One of the enduring mysteries of President Obama's health law is how its spending constraints and payroll tax hikes on high earners can be used to shore up Medicare finances and at the same time pay for a massive new entitlement program. Isn't this double counting?
The short answer is: Yes, it is. You can't spend the same money twice. And so, thanks to the new health law, federal deficits and debt will be hundreds of billions of dollars higher in the next decade alone.
Here's how it works. When Congress considers legislation that alters taxes or spending related to Medicare's Hospital Insurance Trust Fund, the changes are recorded not just on the Hospital Insurance Trust Fund's books, but also on Congress's "pay-as-you-go" scorecard.
The "paygo" requirement is supposed to force lawmakers to find "offsets" for new tax cuts or entitlement spending, and thus protect against adding to future federal budget deficits. Putting the Medicare payroll tax hikes and spending constraints on the "pay-as-you-go" ledger was instrumental in getting the health law through Congress, because doing so fostered a widespread misperception that the law would reduce future deficits.
But the same provisions add to the Hospital Insurance Trust Fund's reserves, which expands Medicare's spending authority. Medicare can only pay full benefits so long as its trust fund has sufficient reserves to meet these obligations. If the trust fund has insufficient resources, then spending must be cut automatically to ensure the fund does not go into deficit. The health law's Medicare provisions prevent these spending cuts from taking place for several more years.
In short, the scoring convention is not widely understood and thus obscures the double-counting.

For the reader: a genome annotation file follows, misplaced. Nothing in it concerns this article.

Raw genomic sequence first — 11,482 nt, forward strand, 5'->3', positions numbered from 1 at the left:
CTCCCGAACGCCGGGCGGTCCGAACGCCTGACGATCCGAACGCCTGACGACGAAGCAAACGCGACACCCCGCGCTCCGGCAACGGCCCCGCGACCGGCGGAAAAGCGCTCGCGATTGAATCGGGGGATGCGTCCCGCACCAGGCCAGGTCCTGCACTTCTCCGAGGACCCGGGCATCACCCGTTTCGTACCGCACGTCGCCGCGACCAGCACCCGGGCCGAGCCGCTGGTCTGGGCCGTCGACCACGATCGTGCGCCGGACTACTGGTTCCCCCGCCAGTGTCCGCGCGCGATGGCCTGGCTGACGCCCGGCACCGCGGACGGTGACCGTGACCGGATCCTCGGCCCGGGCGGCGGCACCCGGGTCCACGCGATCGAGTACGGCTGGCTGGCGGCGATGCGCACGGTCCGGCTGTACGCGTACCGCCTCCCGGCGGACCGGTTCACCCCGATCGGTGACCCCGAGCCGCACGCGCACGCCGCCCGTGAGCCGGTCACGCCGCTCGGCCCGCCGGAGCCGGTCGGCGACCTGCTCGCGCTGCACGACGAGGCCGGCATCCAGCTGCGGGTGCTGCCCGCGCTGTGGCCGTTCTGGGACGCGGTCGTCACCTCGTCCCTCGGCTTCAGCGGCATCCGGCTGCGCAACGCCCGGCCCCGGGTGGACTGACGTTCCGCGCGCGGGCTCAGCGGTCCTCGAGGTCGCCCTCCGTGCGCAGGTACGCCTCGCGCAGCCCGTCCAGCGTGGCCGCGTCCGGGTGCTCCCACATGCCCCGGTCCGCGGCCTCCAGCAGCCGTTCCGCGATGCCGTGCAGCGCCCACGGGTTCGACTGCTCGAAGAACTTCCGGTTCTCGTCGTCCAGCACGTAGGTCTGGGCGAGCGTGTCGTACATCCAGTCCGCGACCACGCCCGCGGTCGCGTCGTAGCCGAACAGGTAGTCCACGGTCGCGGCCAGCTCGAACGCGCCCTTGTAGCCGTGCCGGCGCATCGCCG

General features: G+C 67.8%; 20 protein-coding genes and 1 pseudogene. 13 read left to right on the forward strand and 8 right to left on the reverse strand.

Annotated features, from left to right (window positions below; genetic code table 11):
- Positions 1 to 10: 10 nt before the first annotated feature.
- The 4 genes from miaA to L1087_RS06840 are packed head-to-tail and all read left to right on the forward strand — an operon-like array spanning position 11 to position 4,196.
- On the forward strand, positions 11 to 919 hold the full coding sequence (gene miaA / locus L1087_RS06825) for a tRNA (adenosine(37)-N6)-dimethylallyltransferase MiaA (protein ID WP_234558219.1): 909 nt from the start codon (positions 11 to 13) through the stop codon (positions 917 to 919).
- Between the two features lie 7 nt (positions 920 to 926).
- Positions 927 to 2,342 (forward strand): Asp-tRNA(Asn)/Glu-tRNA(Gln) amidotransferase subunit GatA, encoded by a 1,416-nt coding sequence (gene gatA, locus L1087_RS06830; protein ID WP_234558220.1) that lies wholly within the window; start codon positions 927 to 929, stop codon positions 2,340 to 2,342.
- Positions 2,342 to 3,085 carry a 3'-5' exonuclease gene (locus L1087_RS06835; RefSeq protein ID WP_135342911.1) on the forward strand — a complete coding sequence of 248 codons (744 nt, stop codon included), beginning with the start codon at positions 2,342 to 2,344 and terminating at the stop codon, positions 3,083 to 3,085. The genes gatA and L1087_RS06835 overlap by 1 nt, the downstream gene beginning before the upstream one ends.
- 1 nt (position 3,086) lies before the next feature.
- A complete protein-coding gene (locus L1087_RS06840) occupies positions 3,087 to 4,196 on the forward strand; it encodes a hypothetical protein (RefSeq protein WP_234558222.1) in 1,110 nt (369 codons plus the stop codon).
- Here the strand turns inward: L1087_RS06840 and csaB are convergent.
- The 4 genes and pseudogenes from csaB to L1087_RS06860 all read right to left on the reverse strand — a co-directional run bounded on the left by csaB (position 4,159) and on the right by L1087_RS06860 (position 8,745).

Perhaps the easiest way to understand this is to look at Social Security. If we generate $1 in savings within that program, then that's $1 that Social Security can spend later. If we also claimed this same $1 to finance a new spending program, we would clearly be adding to the total federal deficit. There has long been bipartisan understanding of this aspect of Social Security, which is why Congress's paygo rules prohibit using Social Security savings as an offset to pay for unrelated federal spending.
No such prohibition exists in the budget process against committing Medicare savings simultaneously to Medicare and to pay for a new federal program. It's this budget loophole, unique to Medicare, that gives the health law's spending constraints and payroll tax hikes the appearance of reducing federal deficits. But it is appearance, not reality. If you have only $1 of income and are obliged to pay a dollar each to two different recipients, then you will have to borrow another $1. This is effectively what the health law does. It authorizes far more in spending than it creates in savings.
How much more? Charles Blahous's study, "The Fiscal Consequences of the Affordable Care Act," published last month by the Mercatus Center, found that the health law would add over $340 billion to federal deficits over the next 10 years. Over the longer term, deficits would run into the trillions.
Medicare spending cuts and tax increases have always been double-counted—recorded both on the paygo scorecard and added to the Hospital Insurance Trust Fund. No budgetary rules were bent. But the fiscal stakes in the Affordable Care Act are extraordinarily high. The health law's Medicare hospital insurance spending cuts and tax hikes are now claimed to have eliminated most of the program's medium- and long-term deficits—even as they have also paved the way for the most expensive entitlement expansion in a generation.
The government now has on its books two large, expensive and permanent entitlement commitments—the health law's premium subsidies and the Medicare hospital insurance program—yet Congress has only identified enough resources to pay for one of them.
Mr. Blahous is a senior research fellow at George Mason University's Mercatus Center and a public trustee of the Social Security and Medicare programs. Mr. Capretta, a former associate director at the White House Office of Management and Budget, is a fellow at the Ethics and Public Policy Center.